For me, VoicePod made sense for some uses more than others. It was convenient for turning my system on and selecting my video source as I was settling down into my seat. I also liked using it to turn the whole system off (by using the “Room Off” command). Not having to pick up a remote or tap a touchscreen made it feel like I had an invisible butler assisting me. I also liked VoicePod for turning on the lights. In a whole house control system, I can imagine VoicePod being perfect for a nighttime all-off command or for arming a security system. For navigating around Blu-ray and Roku menus I preferred using the Control4 remote.
One especially nice thing about the product is that it will give you voice feedback so you know it understood your instructions. For instance, if you ask it to raise the room temperature to 70 degrees it will answer with something like “Temperature now set to 70 degrees.” You can also ask it to report on a system’s status, such as your security system, and it can tell you whether the system is armed or not.
VoicePod can be used in conjunction with other automation devices, such as a motion sensor or door trigger. For instance, a when the door to your theater opens VoicePod can automatically ask you if you want to watch something.
Like any voice-control system, it takes some adjusting on the user’s part to know what kind of inflection and voice volume works best, but it’s not so picky that most people couldn’t master it. When I first demonstrated it to my wife, she quickly figured out that you shouldn’t address the system with the inflection you’d use if you were addressing a real person. Don’t say “Hello VoicePod” as if you were really greeting it, but rather say the words flatly, as if they were just words. Ambient noise in the room also makes a difference. If you’re watching a movie with the volume raised, you probably won’t be able to get VoicePod’s attention. Device placement probably also makes a difference, and an installer will suggest the best place to put it.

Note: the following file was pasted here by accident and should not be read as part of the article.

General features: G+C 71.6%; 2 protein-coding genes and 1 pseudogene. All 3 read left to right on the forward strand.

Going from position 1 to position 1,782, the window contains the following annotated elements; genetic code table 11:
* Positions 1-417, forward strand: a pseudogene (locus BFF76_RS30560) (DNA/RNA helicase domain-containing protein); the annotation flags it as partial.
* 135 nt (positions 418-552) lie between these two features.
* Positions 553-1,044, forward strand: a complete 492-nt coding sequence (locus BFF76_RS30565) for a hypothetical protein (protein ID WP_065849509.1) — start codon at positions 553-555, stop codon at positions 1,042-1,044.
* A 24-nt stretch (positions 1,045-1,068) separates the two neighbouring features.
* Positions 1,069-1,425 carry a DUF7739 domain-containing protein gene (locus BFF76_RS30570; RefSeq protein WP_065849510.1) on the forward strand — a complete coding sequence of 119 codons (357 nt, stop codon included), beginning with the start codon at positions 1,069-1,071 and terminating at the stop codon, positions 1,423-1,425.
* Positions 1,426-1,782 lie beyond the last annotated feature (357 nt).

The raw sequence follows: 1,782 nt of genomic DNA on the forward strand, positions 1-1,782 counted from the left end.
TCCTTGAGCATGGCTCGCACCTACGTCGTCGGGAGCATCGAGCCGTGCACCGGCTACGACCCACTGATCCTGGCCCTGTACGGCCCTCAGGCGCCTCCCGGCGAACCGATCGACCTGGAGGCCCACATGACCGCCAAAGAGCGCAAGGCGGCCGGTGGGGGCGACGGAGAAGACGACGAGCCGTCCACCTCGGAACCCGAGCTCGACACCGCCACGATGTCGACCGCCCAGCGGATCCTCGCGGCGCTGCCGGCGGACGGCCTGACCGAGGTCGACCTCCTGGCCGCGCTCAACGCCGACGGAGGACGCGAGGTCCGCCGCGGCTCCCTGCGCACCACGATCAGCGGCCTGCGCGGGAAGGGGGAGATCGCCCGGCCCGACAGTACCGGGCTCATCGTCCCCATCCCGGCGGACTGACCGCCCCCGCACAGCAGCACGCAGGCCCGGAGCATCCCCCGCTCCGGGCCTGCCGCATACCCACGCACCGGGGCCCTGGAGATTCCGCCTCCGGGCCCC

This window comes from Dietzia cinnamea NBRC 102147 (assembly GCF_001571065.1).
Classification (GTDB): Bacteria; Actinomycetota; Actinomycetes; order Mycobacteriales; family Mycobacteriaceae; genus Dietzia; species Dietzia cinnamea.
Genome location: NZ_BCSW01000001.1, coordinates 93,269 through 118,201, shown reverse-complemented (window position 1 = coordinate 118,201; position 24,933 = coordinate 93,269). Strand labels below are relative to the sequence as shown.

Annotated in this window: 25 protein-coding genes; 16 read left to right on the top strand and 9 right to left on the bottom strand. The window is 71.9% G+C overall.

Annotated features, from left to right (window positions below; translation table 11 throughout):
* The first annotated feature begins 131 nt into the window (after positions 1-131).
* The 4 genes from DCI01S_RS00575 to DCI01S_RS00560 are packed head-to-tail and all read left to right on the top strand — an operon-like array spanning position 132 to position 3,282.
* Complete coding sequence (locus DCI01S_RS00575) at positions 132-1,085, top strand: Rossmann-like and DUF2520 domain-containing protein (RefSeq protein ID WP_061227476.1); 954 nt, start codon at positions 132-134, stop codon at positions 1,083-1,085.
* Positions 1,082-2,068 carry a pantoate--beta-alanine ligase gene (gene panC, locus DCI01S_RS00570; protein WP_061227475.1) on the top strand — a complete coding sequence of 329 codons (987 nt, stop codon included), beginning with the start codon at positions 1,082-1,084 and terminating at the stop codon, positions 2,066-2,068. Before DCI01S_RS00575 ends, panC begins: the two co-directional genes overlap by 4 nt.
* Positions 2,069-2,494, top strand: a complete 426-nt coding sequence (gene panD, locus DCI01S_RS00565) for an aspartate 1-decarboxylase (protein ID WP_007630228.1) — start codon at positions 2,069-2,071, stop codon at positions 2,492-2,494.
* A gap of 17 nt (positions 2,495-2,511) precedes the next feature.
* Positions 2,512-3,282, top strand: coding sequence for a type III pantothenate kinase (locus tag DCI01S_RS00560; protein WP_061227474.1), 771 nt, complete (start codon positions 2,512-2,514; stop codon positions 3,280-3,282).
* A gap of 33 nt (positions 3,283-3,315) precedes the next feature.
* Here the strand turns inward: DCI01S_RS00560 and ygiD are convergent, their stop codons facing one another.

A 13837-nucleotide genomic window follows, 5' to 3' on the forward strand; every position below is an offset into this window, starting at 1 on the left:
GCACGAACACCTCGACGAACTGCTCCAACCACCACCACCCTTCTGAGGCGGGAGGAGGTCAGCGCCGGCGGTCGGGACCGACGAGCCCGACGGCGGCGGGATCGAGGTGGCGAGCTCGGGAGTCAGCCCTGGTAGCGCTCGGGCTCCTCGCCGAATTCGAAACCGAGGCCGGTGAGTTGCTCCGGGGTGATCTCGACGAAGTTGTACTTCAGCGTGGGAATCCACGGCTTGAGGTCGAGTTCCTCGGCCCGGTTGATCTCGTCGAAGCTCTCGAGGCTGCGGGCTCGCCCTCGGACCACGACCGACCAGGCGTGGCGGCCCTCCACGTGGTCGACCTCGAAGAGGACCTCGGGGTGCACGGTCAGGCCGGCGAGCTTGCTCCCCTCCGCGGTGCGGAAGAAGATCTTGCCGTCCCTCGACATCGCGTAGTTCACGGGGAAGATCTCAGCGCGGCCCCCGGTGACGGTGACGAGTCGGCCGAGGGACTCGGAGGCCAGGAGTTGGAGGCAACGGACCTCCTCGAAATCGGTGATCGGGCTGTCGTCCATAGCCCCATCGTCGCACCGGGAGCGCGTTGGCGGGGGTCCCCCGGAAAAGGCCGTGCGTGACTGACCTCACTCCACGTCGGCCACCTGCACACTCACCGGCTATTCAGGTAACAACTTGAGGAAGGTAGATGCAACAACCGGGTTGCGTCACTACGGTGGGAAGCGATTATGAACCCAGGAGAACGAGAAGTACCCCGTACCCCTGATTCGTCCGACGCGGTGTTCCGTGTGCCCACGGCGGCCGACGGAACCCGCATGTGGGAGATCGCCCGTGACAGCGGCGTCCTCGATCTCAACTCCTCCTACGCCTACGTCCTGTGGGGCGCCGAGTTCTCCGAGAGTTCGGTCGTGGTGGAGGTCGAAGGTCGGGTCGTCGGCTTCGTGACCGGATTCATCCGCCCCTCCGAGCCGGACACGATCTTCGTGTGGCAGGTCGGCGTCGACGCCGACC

While we’ve seen several DIY attempts to use voice control in the home, mostly by tying Apple’s Siri into a system, this is the first of its kind available to the public. People looking for more convenience out of their Control4 system (or just more cool) will like the potential in VoicePod. People with disabilities which make using remotes or touchpanels difficult will also find a solution in VoicePod. For most people, the device will be a supplement, not a replacement, to a remote or app control, but it’s the most interesting supplement I’ve ever experienced and think anyone considering a new Control4 system should try it in at least one room. The devices will become available through professional integrators around May.
Here’s a video demonstration of VoicePod from the 2012 CEDIA Expo:
Grant Clauser has been covering home electronics for more than 10 years with editorial roles in several consumer and trade magazines. He's done ISF-level damage to hundreds of reviewed products and has had training from THX, the Home Acoustics Alliance, Control4 and Sencore. He's also the author of the book The Trouble with Rivers. Follow him on Twitter @geclauser.
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